Featured Book and Movie:
The Lady in Gold
Portrait of Adele Bloch-Bauer I 1907 Gustav Klimt
The Lady in Gold: The Extraordinary Tale of Gustav Klimt's Masterpiece, Portrait of Adele Bloch-Bauer by Anne-Marie O’Connor spins the story of the Austrian Bloch-Bauer family’s darkest wartime days into a detailed historical narrative journeying from Klimt’s glorious, gilded Vienna of the early 1930s to modern day sunny Los Angeles. O’Connor’s extensive historical and first-person research has allowed her to skillfully portray the Nazi occupation of Austria during World War II as an attack not only on Jewish citizens and culture, but also on Viennese art itself, to which Austria’s cultured, influential Jewish elite, including Adele Bloch-Bauer, were intrinsically tied as subjects, muses and unfailing patrons. While some were able to use their vast wealth and cultural influence as bargaining chips for their safety and survival, most of these Jewish collectors and patrons had to watch as their beloved art was stealthily divided among Nazi officers and museum curators alike for their own personal advancement and political gain in the Third Reich.
O'Connor's writing is evocative, brimming with societal details that are able to both pull the reader into the Bloch-Bauer's salon (where Vienna's most artistically progressive upper class citizens were drawn) and also to express the violent, anti-semitic political culture stirring outside its doors. This is the story of a two-faced Austria, and the dichotomy of a society that was (and continues to be) "motivated by a love of art" while simultaneously trying to erase the brilliant non-Aryan artists and patrons responsible for its beauty. Quite remarkably, the lies, extortion and cover-ups surrounding Austrian wartime art theft persisted into modern times, delaying restitution to the Bloch-Bauer family for more than 60 years.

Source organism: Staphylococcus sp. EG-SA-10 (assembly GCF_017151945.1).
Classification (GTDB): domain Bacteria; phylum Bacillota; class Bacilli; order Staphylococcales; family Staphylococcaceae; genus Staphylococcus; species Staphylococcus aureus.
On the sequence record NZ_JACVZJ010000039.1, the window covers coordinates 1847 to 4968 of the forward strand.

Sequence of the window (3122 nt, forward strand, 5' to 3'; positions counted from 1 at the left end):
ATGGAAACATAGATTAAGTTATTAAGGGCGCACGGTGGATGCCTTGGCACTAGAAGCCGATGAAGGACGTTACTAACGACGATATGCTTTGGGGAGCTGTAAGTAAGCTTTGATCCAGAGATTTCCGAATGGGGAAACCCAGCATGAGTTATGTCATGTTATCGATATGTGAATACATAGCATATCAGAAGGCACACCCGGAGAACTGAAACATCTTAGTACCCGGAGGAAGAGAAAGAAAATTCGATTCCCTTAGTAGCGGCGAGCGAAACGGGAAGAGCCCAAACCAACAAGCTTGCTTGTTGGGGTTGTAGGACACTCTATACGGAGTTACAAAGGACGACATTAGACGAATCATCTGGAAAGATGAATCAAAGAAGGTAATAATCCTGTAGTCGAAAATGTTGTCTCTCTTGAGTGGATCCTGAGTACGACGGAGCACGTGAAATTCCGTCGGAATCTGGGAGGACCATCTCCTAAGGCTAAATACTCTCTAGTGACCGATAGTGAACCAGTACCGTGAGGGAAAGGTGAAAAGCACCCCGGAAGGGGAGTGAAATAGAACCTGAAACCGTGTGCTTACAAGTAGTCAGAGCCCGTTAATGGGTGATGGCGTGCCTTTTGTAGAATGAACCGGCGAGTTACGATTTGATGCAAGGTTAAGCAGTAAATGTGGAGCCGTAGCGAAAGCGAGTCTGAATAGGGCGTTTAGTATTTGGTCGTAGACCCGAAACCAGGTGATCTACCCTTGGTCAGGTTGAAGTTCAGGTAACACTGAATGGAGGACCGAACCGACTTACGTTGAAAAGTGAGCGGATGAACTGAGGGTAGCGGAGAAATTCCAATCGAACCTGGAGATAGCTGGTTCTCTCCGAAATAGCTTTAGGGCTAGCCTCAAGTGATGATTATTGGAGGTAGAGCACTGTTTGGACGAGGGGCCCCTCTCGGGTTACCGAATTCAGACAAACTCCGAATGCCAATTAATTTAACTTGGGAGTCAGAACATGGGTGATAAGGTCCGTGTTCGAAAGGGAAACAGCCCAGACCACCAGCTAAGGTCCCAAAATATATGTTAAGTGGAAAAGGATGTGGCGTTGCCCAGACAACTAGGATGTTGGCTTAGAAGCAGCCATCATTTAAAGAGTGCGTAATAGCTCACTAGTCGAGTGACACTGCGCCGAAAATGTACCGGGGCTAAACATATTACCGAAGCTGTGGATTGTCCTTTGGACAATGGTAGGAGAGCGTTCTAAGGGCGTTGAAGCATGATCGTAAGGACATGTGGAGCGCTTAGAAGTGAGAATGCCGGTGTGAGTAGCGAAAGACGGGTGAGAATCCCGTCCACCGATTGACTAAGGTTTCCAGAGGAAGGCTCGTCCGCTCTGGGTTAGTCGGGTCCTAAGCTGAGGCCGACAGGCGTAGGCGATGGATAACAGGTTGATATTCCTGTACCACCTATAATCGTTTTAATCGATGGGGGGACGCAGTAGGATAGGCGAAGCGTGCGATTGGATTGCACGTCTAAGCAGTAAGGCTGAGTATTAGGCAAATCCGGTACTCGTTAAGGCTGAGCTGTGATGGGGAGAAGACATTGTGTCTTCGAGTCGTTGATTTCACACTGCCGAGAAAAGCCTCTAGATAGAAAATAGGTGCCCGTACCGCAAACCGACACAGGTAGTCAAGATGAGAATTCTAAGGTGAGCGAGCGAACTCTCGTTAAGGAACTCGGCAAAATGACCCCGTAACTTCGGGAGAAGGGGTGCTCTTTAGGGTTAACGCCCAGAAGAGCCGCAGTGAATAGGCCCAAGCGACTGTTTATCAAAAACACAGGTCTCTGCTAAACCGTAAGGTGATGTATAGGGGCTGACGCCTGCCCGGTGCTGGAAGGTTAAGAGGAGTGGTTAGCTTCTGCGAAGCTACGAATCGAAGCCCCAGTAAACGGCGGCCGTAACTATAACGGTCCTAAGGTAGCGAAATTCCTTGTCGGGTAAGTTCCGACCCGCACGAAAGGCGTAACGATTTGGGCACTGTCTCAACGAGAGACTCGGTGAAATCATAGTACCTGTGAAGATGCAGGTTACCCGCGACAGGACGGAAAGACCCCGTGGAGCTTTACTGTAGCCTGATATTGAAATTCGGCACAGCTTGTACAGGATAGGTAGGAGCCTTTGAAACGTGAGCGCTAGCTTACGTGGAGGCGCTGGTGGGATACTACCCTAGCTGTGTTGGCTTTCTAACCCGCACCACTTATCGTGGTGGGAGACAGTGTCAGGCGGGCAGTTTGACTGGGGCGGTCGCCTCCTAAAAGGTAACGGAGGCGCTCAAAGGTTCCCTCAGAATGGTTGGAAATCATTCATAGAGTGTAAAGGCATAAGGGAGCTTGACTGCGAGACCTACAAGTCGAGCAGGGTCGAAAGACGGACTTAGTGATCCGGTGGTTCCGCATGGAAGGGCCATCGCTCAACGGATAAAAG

Able to converse with multiple relatives and friends of the Bloch-Bauers, the author (a journalist by trade) thoughtfully voices the desires and grievances of each, revealing a significant amount of gray area in the modern international restitution process. She lays bare the family's conflict between atonement and peace after so many generations and the power that one particular painting has had over so many across the world.
And not to be missed . . .
"Woman in Gold," the 2015 film directed by Simon Curtis is played by a wonderful cast (including Helen Mirren and Ryan Reynolds) and is so visually stunning that you will want to begin planning a trip to Vienna. However, if you are looking for a film that stays true to the book, this may not be the one for you. The film follows the story of Adele Bloch-Bauer's niece, Maria Altmann, telling the tale of the titular painting through her eyes. While Maria is quite a significant character in the book, the film leaves out other critical family members, friends, and works of art, changing the Bloch-Bauers' living situation and in turn the entire family dynamic. But the condensed timeline of the film and pared down cast of characters is understandable considering the shortened format available for telling such a complex story. And while Maria is depicted differently in the film than she is in the book, she is charming and charismatically portrayed by Helen Mirren. The film characters are much more emotionally engaging than their historical counterparts, allowing them to become more human than they are on the page.
The film focuses mainly on the court case, with flashbacks into Maria's frightening escape from Austria interspersed throughout. The case itself is greatly simplified, playing up the role of Maria's Austrian-lineage attorney, Randy Schoenberg (played by Ryan Reynolds), but omitting other key players. Important sentiments regarding the duality of Maria's feelings toward Austria, the sensitive topic of selling paintings that have been returned to their rightful owners (never to be seen by the public again), and the dissent of certain Bloch-Bauer family members are left unexplored. In addition, the heavy focus of the movie upon the legal proceedings turns the spirit of the movie away from art history, omitting lovely historical sections of the book focused on Klimt's studio, life and role in Austrian culture. This compelling film, however, is able to clearly convey the power that one single painting can exude across the globe, and for that alone it is worth your time.
Sara Trucksess is former curatorial and registration assistant employed over the years by The Corcoran Museum of Art, The National Gallery of Art and The Nelson-Atkins Museum of Art. With a degree in Art History and French from Harvard University, she now calls Kansas City home with her husband and 3 young sons.